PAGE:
Life under the bridge

Homeless man tries to make a difference in his community

Ron Bauer, called Dwarf
Photo by Susan France

Someone lives under the Boulder Public Library bridge that spans the creek, and he’s not a troll.

He’s a Dwarf.

Or at least that’s the nickname given to Ron Bauer, whose stature, graying goatee and hooded, weathered, leathery face fit the description. He has a surprising twinkle in his crystal blue eyes for someone who has lived on the streets for 32 years.

He tells me that his last name means “tiller of soil” in German, which only makes sense later.

Dwarf, one of Boulder County’s estimated 1,500 often-forgotten homeless people, has a story. Lots of them, actually. Like the one about how he got his nickname: Dwarves are key characters in the fantasy game Dungeons and Dragons that he has played since he was a kid. Under his many layers of clothing, he says, is a dwarf tattoo, and he has named his two beloved dogs for characters of fantasy as well. Cooshee is named for a D&D character (but he also fondly refers to her as “mama”), and Rohan J. Bear’s name melds a Lord of the Rings kingdom and the dancing bear that his face resembles — a symbol from his years following the Grateful Dead after he first hit the streets of San Francisco in the 1970s.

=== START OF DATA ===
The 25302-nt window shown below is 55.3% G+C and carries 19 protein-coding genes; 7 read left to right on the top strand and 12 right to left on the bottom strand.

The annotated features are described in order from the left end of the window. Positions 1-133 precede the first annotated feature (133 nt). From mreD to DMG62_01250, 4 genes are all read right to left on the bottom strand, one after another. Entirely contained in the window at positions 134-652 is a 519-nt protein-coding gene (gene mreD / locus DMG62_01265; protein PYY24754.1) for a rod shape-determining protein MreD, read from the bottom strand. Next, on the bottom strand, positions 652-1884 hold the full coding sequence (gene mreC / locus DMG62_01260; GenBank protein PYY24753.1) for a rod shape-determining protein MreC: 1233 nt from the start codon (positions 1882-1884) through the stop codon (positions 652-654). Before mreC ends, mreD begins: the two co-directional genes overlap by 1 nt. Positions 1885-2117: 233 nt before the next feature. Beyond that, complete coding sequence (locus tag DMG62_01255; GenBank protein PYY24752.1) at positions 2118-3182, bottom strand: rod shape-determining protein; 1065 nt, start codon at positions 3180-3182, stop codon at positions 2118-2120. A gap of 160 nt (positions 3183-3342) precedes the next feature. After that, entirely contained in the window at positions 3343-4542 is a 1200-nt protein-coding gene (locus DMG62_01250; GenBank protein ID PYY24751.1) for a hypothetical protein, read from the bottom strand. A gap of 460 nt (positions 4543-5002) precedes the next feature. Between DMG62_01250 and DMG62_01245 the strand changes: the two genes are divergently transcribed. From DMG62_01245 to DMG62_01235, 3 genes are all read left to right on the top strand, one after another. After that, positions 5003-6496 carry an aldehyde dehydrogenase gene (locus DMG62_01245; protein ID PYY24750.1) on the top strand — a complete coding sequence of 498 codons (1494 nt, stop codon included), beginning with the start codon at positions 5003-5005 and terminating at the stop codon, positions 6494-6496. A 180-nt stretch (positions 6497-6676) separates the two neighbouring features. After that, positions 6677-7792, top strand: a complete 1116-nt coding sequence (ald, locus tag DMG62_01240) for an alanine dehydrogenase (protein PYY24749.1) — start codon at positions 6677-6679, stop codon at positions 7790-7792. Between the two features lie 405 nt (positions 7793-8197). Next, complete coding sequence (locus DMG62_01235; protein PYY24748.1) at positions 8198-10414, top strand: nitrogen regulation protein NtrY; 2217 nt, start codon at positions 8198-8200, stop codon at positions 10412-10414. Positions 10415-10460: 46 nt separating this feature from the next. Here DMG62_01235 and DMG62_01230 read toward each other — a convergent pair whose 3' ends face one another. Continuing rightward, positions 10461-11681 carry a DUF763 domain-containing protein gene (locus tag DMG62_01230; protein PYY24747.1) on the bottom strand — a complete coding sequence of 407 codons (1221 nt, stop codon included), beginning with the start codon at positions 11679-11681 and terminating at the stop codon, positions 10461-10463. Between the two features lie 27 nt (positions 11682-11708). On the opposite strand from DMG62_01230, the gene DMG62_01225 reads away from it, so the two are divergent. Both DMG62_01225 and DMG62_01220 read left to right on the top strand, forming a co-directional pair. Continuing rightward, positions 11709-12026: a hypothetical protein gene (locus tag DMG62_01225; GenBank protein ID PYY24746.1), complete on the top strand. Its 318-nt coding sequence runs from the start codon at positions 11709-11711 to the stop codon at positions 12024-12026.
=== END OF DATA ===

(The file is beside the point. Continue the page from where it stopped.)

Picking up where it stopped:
Dwarf looks older than a 45-year-old should. He has only been in Boulder about four years — this time. He has traveled the country since he was 13, and in his short current stint in Colorado he has become a prominent member of the local homeless community, cleaning up trash and encouraging troubled teens to stay in school.

He knows the local scene: who’s dealing what drug, who’s drunk, who is mentally unstable. And they all know him. At one point during a Dec. 21 memorial at the bandshell honoring the 15 homeless people who died this year in Boulder County, a thin, 19-year-old blonde girl approaches Dwarf as we talk, and he waves her off with, “Not now, kiddo.”

A week later, when we’re back under the bridge, an older kid walks up to him and begins to ask where he can buy something, and Dwarf cuts him off by pointing to a group of people smoking what could be cigarettes or marijuana — or both. He says he only refers people to where they can buy weed, not harder stuff.

Dwarf | Photo by Susan France

Dwarf used to drink heavily, used to do a variety of drugs, but now he prefers pot — and the occasional mushroom or acid trip.

“Anything you’ve gotta puke to get high, there’s no reason to do,” he says.